US’s legitimacy of Israeli settlements draws international, regional criticism 

Fatma Lotfi
5 Min Read

Washington’s announcement no longer considers Israeli settlements in the occupied West Bank as a violation of international law and has drawn international and regional criticism, but was welcomed by Tel Aviv.  

Arab League Secretary-General Ahmed Aboul Gheit on Tuesday considered the US’s shift on the illegal Israeli settlements in the occupied West Bank a “moral disgrace.” 

“The unfortunate shift in the US’s stance would push hordes of Israeli settlers to commit more violence and brutality against Palestinians,” Aboul Gheit said in a statement.

Aboul Gheit asserted that such move would hinder any possibility to achieve a just peace deal based on ending the Israeli occupation to Palestinian territories through an American effort. 

Meanwhile, Egypt’s Foreign Ministry asserted on Monday its stance, regarding the Israeli settlements as illegal and a violation to international law.  

Nabil Abu Rudeina, spokesperson for the Palestinian Presidency, condemned the US’s announcement and said that Washington “has no right to give the Israeli settlements any legitimacy.”

In the same context, the European Union on Monday denounced the Trump administration’s shift on Israeli settlements’ policy. 

“The EU position on Israeli settlement policy in the occupied Palestinian territory is clear and remains unchanged,” Federica Mogherini, High Representative of the Union for Foreign Affairs and Security Policy said in a statement. 

“All settlement activity is illegal under international law and it erodes the viability of the two-state solution and the prospects for lasting peace, as reaffirmed by UN Security Council Resolution 2334,” Mogherini added. 

“The EU calls on Israel to end all settlement activity, in line with its obligations as an occupying power,” she added.

The UN Security Council Resolution No 2334 (2016) stipulates “that the establishment by Israel of settlements in the Palestinian territory occupied since 1967, including East Jerusalem, has no legal validity and constitutes a flagrant violation under international law and a major obstacle to the achievement of the two-State solution and a just, lasting, and comprehensive peace.” 

Earlier on Monday, US Secretary of State Mike Pompeo announced that the US will no longer view Israeli settlements as “inconsistent with international law”

Monday’s announcement is considered a major shift to the last 40 years of US administration views of the Israeli settlements.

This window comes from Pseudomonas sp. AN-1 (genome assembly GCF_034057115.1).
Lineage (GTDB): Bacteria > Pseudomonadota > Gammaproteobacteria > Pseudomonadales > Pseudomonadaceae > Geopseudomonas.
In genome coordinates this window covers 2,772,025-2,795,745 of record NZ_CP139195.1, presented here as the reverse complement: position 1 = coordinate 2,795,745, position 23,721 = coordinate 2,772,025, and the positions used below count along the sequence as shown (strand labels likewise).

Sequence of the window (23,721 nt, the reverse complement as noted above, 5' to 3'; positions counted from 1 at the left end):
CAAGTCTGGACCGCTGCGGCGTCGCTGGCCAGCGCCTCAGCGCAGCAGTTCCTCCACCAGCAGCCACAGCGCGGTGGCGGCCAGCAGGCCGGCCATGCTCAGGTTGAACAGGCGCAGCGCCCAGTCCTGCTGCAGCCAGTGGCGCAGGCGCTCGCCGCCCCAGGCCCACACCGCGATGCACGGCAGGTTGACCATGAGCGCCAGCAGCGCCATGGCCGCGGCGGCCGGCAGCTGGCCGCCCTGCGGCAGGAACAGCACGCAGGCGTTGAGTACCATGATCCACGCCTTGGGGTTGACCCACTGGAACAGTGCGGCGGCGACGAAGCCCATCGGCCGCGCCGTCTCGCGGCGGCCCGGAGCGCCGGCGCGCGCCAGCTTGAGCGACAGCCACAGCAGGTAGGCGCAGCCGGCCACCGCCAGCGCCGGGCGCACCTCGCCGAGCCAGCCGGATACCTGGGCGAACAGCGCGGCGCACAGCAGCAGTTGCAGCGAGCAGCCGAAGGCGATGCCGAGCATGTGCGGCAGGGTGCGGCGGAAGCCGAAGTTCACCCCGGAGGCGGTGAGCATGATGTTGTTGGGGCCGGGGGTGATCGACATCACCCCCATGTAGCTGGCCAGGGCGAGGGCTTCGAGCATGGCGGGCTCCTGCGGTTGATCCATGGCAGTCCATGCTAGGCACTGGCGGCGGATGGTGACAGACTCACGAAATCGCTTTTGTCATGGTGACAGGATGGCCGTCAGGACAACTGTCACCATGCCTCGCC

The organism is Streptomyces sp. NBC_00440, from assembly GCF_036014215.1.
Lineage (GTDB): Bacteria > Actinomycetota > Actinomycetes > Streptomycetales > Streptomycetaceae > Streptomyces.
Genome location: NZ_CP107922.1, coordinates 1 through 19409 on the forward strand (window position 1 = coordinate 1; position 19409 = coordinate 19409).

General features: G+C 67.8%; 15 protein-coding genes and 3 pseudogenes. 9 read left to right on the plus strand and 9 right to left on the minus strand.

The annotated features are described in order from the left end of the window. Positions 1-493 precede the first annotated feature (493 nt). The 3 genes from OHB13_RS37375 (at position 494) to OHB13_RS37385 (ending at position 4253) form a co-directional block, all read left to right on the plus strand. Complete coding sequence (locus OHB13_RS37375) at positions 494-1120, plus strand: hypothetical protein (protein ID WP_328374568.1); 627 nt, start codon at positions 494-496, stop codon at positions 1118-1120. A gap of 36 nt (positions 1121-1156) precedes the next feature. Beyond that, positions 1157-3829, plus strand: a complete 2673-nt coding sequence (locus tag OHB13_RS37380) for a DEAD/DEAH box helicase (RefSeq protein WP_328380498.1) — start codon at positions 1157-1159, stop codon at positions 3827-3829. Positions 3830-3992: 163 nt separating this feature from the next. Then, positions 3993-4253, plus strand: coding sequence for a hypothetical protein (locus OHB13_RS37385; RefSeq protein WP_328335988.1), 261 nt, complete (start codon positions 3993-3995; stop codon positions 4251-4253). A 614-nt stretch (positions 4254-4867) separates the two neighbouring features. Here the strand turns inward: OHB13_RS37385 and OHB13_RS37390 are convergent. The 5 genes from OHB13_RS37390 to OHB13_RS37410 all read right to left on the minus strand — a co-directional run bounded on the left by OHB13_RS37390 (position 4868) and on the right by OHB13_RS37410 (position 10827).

The US shift comes against the 1978 State Department legal opinion known as the Hansell Memorandum, under the administration of Jimmy Carter, which stated that, the Israeli settlements in the occupied Palestinian territories “were inconsistent with international law.” 

Prime Minister Benjamin Netanyahu expectedly welcomed the US move, saying that it “corrects a historic mistake.” 

“Somebody needed to say a simple truth, and President Trump did this, just as he did with the recognition of the Golan Heights and the moving of the US embassy to Jerusalem,” Netanyahu tweeted on Monday. 

Netanyahu said that he told Trump in a phone call that Israelis “are not in a foreign land. This is our homeland for over 3,000 years.”

More than 628,000 Israeli settlers live in illegal settlements in the West Bank and Jerusalem, according to Human Rights Watch. In 2017, Israel agreed on plans to establish 10,536 housing units in its settlements in the West Bank, compared to 4,611 units between 2015-2016, according to Peace Now, a non-governmental Israeli organisation. 

Ahead of September’s repeated election in Israel, Netanyahu pledged to annex all Israeli settlements in the occupied West Bank. 

This move is the latest in President Donald Trump’s gifts to Netanyahu. In March this year, Trump officially recognised Israel’s sovereignty over the occupied Golan Heights.  

Meanwhile, Trump recognised in December 2017 Jerusalem as the capital of Israel and ordered the relocation of the US embassy from Tel Aviv to the holy city. 

Palestinians uphold their rights as an independent state with East of Jerusalem as its capital based on the borders of 1967. Such a move on Israeli settlements, in additional to its previous decrees regarding the Palestinian-Israeli conflict, have been seen by Palestinians as obstacles in the path of the two-state solution during peace negotiations.

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A journalist in DNE's politics section with more than six years of experience in print and digital journalism, focusing on local political issues, terrorism and human rights. She also writes features on women issues and culture.